The city of Sherman rang in the start of the holiday season Saturday as it hosted it’s annual Christmas events on the square. Saturday’s festivities, which included the city’s Snowflake Festival, were capped off by the city’s annual Christmas Parade, much to the delight of thousands in attendance.

“We are like the little hub for Texoma, and having a parade here first really kicks off the holiday season,” Sherman Tourism and Marketing Manager Sarah McRae said Saturday.

For this year’s parade, organizers chose the theme of “A Country Christmas,” bringing western style to the annual event.

“Our tagline is that we are adding western flair on the square,” McRae said.

For this year’s event, McRae said there were between 80 and 100 entrant organizations who danced, marched and rode through the streets of Downtown Sherman. With this year’s theme, McRae said she hoped that participants could find many of the decorations around their homes.

For 2017, organizers focused on providing more floats than previous years. Despite the change in focus McRae said she was surprised by the number of groups that were able to participate with floats this year.

Among the participants who created a float for this year, was Keep Sherman Beautiful, which used recycled material to decorate its float. KSB board member Amanda Smith said everything on the float down to the Christmas tree was either recycled or recyclable.

Smith said this is the first year for the organization to participate, and she wanted to get word out about what Keep Sherman Beautiful does within the community.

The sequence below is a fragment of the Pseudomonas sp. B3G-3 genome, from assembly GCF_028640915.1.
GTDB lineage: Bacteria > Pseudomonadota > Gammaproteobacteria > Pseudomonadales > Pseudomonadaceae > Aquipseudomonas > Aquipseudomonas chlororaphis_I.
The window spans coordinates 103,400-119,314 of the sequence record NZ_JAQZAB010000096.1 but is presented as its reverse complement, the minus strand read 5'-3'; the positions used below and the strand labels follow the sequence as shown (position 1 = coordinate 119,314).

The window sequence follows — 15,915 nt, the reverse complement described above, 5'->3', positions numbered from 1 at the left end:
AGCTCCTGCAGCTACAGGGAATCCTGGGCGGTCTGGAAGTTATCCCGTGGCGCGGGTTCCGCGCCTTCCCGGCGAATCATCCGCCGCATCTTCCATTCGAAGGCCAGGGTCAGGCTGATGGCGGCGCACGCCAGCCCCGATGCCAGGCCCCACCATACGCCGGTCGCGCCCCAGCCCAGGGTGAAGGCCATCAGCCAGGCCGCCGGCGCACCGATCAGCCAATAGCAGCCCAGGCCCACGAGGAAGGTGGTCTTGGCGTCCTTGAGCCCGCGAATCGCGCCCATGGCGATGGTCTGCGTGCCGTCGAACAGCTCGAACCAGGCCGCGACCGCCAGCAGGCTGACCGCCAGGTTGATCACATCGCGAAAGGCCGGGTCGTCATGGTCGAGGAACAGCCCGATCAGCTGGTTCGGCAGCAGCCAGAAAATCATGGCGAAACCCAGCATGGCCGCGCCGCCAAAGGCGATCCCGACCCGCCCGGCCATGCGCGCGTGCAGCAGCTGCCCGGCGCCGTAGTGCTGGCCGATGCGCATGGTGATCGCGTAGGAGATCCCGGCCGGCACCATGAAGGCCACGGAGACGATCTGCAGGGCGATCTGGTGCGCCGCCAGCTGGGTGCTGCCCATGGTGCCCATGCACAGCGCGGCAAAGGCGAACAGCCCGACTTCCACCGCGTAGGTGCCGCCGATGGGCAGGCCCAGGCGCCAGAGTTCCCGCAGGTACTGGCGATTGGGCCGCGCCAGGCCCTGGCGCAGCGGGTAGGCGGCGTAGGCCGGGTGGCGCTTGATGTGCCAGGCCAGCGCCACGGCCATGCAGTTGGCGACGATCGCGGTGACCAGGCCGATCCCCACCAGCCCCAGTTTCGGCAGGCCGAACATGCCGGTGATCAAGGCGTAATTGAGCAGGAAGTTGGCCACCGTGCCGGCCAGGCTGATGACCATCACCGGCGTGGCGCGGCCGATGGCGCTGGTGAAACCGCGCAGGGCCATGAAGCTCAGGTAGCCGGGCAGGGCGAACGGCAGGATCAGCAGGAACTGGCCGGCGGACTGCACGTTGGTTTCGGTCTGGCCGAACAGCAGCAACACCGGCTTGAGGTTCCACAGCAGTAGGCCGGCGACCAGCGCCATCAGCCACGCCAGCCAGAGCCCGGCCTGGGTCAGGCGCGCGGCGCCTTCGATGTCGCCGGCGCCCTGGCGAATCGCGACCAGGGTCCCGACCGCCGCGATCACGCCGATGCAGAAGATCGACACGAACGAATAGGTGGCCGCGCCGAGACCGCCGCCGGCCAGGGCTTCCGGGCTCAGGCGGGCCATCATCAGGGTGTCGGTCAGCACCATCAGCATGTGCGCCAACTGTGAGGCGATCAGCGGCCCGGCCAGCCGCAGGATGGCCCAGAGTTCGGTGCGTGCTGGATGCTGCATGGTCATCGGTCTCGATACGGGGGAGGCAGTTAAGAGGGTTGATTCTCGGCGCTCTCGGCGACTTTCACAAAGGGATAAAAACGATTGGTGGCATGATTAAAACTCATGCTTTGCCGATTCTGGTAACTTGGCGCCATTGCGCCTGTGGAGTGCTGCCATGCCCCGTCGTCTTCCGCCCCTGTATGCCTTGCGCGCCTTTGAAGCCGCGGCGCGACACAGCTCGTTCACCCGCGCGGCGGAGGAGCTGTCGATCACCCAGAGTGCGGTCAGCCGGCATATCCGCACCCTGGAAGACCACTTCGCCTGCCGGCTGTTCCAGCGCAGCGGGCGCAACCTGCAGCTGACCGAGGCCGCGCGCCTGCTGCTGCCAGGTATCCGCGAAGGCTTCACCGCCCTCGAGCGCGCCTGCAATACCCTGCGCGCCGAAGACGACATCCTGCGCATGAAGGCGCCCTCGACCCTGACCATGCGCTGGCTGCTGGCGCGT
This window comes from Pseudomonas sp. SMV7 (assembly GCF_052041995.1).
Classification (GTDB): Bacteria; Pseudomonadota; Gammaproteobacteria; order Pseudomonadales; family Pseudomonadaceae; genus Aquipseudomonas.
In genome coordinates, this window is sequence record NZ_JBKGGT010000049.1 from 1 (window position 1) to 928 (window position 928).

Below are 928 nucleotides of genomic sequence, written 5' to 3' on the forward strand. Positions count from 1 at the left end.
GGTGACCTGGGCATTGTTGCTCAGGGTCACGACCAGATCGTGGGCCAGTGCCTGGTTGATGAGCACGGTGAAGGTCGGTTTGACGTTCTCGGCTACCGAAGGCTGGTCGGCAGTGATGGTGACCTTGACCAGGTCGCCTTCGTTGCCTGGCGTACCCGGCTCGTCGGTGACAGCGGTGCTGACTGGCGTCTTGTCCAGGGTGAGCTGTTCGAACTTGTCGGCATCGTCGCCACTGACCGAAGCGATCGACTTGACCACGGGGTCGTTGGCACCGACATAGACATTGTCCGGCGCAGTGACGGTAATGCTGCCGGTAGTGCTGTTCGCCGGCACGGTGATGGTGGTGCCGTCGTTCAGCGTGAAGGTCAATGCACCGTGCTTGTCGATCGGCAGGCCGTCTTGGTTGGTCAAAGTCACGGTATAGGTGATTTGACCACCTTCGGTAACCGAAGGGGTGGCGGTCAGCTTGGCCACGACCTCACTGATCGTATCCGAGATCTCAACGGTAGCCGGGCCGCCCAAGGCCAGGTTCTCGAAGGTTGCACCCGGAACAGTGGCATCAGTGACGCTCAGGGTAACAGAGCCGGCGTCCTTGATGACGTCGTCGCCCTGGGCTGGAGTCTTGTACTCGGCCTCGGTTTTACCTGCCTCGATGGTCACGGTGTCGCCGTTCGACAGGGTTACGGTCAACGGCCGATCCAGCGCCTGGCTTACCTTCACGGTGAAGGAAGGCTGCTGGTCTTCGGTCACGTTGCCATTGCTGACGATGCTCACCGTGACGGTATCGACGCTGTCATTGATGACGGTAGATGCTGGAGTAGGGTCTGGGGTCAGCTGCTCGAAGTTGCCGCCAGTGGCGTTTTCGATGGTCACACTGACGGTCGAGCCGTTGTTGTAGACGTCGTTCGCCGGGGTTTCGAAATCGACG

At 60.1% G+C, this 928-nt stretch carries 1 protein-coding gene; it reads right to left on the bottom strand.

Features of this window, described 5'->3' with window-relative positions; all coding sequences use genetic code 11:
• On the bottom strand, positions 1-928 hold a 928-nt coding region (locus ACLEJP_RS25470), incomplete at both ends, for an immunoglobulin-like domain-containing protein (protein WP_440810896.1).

“And who really doesn’t like a good parade, really,” she added.

This year also represented the seventh year Women Rock participated in the parade. This year, the group anchored the parade by letting Santa Claus himself ride on top of their pink firetruck.

Janis Fletcher, who serves as the vice president of the board of directors, said the parade is important to the community in that it brings together all aspects of Texoma.

“You get to see people that you might only get to see once a year at this very parade,” she said.

Before the parade, organizers also hosted the city’s annual Snowflake Festival, which featured holiday-themed vendors, food trucks and a chance to meet Santa, among other activities. For this year’s festival, McRae said organizers decided to hold the event later in the day in order to put it closer to the start of the Christmas parade. Through this, she hopes that families could stay for both events.

Among the vendors at the snowflake Festival was a sweater booth organized by Goodwill. The booth featured traditionally designed sweater along with other, more colorful and unique designs. Several featured decorations using tinsel and garland to exemplify the holiday season.

“They’re the kind only a mother can and does love,” Sarah Pierce, a marketing specialist for Goodwill Industries of Northeast Texas, said.

Pierce said this was the first year for Goodwill to participate in the event, but organizers have recently been looking for a way to get involved with the annual holiday celebrations.

“It is important to support anything going on in downtown to bring people into our community,” she said.

McRae said between the two events, she expected more than 3,000 visitors to crowd the Grayson County Courthouse Square.

Among those who came out to Saturday’s festivities was Sheila Moreland, who passed the time before the parade by taking selfies with the six members of her family who were in attendance. Other family members, including a son, were in the parade itself.

“I always liked that all the people can come out, together, and spend time with the family,” she said.